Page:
Project description:Negative plant-soil feedback (NPSF) frequently cause replant failure in agricultural ecosystems, which has been restricting the sustainable development of agriculture. Biochar application has appealing effects on soil improvement and potential capacity to affect NPSF, but the process is poorly understood. Here, our study demonstrated that biochar amendment can effectively alleviate the NPSF and this biochar effect is strongly linked to soil microorganism in a sanqi (Panax notoginseng) production system. High-throughput sequencing showed that the bacterial and fungal communities were altered with biochar amendment, and bacterial community is more sensitive to biochar amendment than the fungal community. Biochar amendment significantly increased the soil bacterial diversity, but the fungal diversity was not significantly different between biochar-amended and non-amended soils. Moreover, we found that biochar amendment significantly increased the soil pH, electrical conductivity, organic matter, available phosphorus, available potassium, and C/N ratio. The correlation analysis showed that these increased soil chemical variables have a significantly positive correlation with the bacterial diversity. Further analysis of the soil microbial composition demonstrated that biochar soil amendment enriched the beneficial bacterium Bacillus and Lysobacter but suppressed pathogens Fusarium and Ilyonectria. In addition, we verified that biochar had no direct effect on the pathogen Fusarium solani, but can directly enrich biocontrol bacterium Bacillus subtilis. In short, biochar application can mitigate NPSF is mostly due to the fact that biochar soil amendment modified the soil microbiome, especially inhibited pathogens by enriching beneficial bacterium with antagonistic activity against pathogen.
Project description:We conducted a study for enhanced biological rehabilitation of chromium-contaminated soils using a chromium-reducing and nitrogen-fixing bacterial species (Bacillus megaterium-ASNF3). The bacterial species was isolated from a chromium-rich land area, characterized, and employed under optimum conditions for the treatment of artificially prepared chromium-rich soil. The bacterium reduced Cr(VI) up to 86 % in a 60-day trial of incubation in the soil bioreactor. The nitrogenase activity of the bacterium yielded up to 486 nmol of ethylene/mL/h after an incubation period of 40 days when it was optimally cultured in growth medium at neutral pH and 30 °C. Although the nitrogen-fixing ability of the bacterium reduced significantly in the presence of 1000 ppm of Cr(VI), yet, the bacterium was proved to be a potential bio-fertilizer for enhancing nitrogen contents of the contaminated soil even under the higher chromium stress, together with the metal reduction. In the biologically treated soil, higher values of wheat growth variables were achieved. Application of metal-resistant B. megaterium-ASNF3 in selected situations rendered chromium-laden soils arable with significant increment in crop-yield parameters.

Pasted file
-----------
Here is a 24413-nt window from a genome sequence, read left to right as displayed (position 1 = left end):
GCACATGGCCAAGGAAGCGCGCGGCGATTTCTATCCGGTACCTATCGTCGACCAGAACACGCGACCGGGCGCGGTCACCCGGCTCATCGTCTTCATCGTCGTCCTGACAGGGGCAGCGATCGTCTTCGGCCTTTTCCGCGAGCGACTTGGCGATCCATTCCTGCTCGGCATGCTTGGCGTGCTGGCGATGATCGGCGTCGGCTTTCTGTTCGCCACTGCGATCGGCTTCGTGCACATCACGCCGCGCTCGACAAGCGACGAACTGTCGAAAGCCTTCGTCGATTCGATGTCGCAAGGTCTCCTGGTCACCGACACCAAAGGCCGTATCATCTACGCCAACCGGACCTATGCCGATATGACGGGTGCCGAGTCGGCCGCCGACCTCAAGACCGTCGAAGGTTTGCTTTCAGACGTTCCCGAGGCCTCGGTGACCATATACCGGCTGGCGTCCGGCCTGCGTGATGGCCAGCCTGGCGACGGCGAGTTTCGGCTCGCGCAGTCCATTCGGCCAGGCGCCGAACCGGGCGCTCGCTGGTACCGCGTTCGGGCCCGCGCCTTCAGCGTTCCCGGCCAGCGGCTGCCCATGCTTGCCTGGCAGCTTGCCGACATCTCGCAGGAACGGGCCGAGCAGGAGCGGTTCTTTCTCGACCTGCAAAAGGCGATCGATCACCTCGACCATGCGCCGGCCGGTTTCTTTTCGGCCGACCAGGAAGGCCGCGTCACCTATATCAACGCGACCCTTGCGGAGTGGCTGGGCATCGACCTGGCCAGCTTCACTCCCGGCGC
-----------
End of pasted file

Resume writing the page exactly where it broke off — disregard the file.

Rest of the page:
Project description:We report the draft genome sequence of Leifsonia poae strain BS71. This bacterium was isolated from a low soil moisture content model soil microcosm inoculated with forest soil that had been subject to chronic warming.
Project description:Bacillus subtilis is a plant-benefiting soil-dwelling Gram-positive bacterium with secondary metabolite production potential. Here, we report the complete genome sequences of 13 B. subtilis strains isolated from different soil samples in Germany and Denmark.
Project description:<i>Kaistia</i> sp. strain 32K, an aerobic Gram-negative bacterium, was isolated from soil in Japan. Here, we report the complete genome sequence of this bacterium, which has a 5.4-Mbp genome sequence, containing 4,919 protein-coding sequences.
Project description:Genome analysis of Bacillus safensis RP10, a strain from the soil of Atacama Desert in northern Chile, reflects a bacterium adapted to live in soil containing high levels of heavy metals, high salt conditions, and low carbon and energy sources.
Project description:Overuse of pesticides in agriculture may harm environmental and agricultural yields. Sustainable maintenance of soil fertility and management of the environment have become a concern due to the persistence of pesticides in the soil. Microbes have various mechanisms for the bioremediation of persistent organic pollutants from the environment. A bacterium that degrades clothianidin was isolated from the pesticide and applied to agricultural soil by the enrichment technique. The identity of the bacterium was determined by studying morphological, cultural, and biochemical characteristics and 16S rRNA gene sequences. The ability to metabolize clothianidin was confirmed using UV-visible spectrophotometric, chromatographic, and spectroscopic analyses. A Gram-negative bacterium, designated smk, isolated from clothianidin-contaminated soil was confirmed to be a member of Pseudomonas stutzeri. The biodegradation of clothianidin was studied using P. stutzeri smk. Approximately 62% degradation of clothianidin was achieved within two weeks when grown at 30°C and pH 7. The effects of various physicochemical parameters, including pH, temperature, and clothianidin concentrations, on catabolic rates were studied. The biodegradation studies using UV-Vis spectrophotometry, HPLC, FTIR, and LC-MS indicated the production of the following metabolites: 2-chloro-5-methyl thiazole (CMT), methyl nitroguanidine (MNG), methyl 3-[thiazole-yl], and methyl guanidine (TMG). Identification of specific degradation metabolites indicates that bioremediation of toxic neonicotinoid insecticides may be achieved by application of P. stutzeri smk.